I had a good bit of birding at lunch today. In particular, I had some particularly good luck working with goldeneye ducks. These birds are tricky, because their plumage contains very intense contrast. This makes it very difficult to expose them correctly. They also, for some reason, seem extremely prone to chromatic aberration. Partly this is due to the aforementioned contrast, but the CA issues when shooting goldeneyes for some reason are even more annoying than those encountered with other high-contrast birds, like buffleheads. It may be due to their eponymous eyes, which are susceptible to CA in a way that the black eyes of buffleheads are not. The fringing on the eyes diminishes their apparent sharpness in a way that is quite frustrating…

Goldeneye -- unedited, with rockin' CA

I was able to clean up the CA, for the most part. It helped that I was shooting with the 400mm f/5.6 ED AIS rather than my 300mm f/4.5 non-AI. I shudder to think what the CA would have been like without the ED glass, and the extra reach is essential in having enough image to crop in and sharpen appropriately.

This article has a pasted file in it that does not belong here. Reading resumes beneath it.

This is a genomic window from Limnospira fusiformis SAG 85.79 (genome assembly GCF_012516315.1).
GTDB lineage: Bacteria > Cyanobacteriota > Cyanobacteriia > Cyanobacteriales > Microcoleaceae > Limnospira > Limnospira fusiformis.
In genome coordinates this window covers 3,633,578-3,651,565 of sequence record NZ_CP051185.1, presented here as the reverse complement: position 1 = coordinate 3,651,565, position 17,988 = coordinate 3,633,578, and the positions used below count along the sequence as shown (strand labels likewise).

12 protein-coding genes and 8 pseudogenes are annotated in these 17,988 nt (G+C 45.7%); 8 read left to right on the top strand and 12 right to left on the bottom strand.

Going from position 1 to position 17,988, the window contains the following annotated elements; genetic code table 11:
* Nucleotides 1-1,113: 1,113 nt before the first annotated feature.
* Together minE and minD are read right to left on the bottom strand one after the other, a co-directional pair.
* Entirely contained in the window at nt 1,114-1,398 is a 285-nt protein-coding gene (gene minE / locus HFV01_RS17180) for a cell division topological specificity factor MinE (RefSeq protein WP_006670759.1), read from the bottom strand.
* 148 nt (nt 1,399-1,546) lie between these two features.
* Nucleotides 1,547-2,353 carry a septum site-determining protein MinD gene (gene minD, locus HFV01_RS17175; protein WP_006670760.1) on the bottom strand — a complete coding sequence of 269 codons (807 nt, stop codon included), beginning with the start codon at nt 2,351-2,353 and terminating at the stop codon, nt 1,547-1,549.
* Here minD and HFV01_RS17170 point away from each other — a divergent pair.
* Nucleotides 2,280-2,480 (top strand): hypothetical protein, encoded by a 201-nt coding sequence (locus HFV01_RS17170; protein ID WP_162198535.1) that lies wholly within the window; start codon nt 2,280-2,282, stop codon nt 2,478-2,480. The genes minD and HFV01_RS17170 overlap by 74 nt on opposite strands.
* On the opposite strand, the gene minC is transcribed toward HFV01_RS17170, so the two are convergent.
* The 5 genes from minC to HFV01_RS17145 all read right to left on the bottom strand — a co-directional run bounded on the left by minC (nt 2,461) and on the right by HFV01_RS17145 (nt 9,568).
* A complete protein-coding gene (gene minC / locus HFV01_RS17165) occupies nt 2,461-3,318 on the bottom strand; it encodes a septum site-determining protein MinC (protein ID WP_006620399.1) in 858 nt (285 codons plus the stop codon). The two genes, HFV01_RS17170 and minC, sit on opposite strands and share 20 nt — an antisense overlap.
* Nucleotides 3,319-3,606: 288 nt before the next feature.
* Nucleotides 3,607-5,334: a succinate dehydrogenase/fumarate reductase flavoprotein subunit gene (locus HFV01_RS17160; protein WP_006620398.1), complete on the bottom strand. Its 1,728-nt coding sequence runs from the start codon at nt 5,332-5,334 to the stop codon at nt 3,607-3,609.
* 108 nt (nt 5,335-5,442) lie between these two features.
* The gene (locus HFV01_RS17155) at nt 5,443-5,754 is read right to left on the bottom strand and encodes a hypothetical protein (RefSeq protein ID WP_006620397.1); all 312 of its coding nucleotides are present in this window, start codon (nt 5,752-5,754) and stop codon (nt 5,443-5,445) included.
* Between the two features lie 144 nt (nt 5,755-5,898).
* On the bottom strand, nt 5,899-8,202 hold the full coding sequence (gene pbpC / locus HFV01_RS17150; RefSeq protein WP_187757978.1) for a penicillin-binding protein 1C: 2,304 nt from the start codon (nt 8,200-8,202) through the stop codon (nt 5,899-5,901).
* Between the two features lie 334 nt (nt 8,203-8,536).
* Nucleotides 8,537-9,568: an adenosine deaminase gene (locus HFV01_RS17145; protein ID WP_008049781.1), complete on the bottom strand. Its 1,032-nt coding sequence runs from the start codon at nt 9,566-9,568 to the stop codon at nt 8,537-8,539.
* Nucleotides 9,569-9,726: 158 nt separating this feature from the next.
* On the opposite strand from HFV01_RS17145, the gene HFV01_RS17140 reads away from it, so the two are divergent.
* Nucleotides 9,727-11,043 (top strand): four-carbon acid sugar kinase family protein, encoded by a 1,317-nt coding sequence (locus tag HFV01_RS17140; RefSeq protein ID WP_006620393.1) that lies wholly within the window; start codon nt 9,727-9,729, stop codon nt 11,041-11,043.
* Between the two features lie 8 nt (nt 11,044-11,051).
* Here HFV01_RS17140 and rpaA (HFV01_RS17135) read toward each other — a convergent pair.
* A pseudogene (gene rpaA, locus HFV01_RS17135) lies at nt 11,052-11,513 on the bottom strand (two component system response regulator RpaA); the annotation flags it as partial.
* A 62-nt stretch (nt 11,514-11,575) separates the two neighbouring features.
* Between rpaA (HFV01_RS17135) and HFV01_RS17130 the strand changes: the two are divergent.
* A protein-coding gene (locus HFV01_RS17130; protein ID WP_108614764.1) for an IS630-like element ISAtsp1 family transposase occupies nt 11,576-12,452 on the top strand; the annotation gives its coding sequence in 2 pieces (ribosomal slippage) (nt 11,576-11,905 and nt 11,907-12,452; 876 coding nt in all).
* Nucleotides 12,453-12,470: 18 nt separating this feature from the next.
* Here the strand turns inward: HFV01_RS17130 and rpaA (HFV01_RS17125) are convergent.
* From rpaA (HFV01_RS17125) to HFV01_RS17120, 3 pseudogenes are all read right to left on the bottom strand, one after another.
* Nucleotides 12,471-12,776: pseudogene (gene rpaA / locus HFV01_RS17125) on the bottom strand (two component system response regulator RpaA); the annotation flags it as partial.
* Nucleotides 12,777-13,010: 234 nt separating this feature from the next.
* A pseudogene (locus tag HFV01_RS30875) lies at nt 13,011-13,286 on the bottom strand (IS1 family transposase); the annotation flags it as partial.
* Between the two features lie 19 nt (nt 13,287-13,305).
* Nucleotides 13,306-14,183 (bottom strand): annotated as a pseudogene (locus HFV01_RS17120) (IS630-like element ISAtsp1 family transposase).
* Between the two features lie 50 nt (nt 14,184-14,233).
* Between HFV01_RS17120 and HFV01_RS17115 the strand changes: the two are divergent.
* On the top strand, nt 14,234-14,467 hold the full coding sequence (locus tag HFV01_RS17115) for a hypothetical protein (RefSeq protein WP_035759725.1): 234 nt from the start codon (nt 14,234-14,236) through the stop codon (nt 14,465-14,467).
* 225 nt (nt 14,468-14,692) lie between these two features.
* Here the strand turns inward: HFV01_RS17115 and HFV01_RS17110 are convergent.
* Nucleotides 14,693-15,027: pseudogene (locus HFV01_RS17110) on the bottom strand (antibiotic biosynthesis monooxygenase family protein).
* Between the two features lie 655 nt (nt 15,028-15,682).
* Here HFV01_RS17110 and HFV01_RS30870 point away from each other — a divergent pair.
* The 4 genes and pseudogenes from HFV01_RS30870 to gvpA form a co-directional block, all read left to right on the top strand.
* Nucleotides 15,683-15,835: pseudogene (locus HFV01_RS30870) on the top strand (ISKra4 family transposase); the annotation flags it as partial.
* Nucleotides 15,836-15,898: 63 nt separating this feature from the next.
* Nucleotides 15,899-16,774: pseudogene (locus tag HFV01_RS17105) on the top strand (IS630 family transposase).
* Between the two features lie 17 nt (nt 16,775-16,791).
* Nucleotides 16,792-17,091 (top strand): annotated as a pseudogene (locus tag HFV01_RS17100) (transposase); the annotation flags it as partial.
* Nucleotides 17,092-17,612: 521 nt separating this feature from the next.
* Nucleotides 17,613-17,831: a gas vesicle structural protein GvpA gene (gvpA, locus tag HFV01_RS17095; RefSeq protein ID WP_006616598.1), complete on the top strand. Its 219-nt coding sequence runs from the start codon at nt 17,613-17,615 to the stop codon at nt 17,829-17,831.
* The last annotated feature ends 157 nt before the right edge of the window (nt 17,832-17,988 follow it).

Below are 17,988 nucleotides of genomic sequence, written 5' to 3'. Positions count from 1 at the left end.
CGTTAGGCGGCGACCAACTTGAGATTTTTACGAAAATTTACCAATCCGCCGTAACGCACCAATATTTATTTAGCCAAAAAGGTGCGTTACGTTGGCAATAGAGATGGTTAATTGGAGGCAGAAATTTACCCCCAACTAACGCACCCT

My approach to dealing with CA is generally to drop a control point on the fringing in Capture NX, crank the saturation down, drop some other control points in adjacent areas, and then tweak until it looks right. It works. There are more elegant solutions, I’m sure, but I don’t know that those elegant solutions are up to some of the gonzo CA I occasionally get shooting with my old lenses….

Male Goldeneye

Female Goldeneye

Another stroke of luck — got a couple more shots of the Hooded Merganser x Barrow’s Goldeneye hybrid that drops in from time to time:

Hooded Merganser x Barrow's Goldeneye

CA is even more irritating in this case, because the bird has purple plumage that isn’t all that far from the color of the purple fringing…

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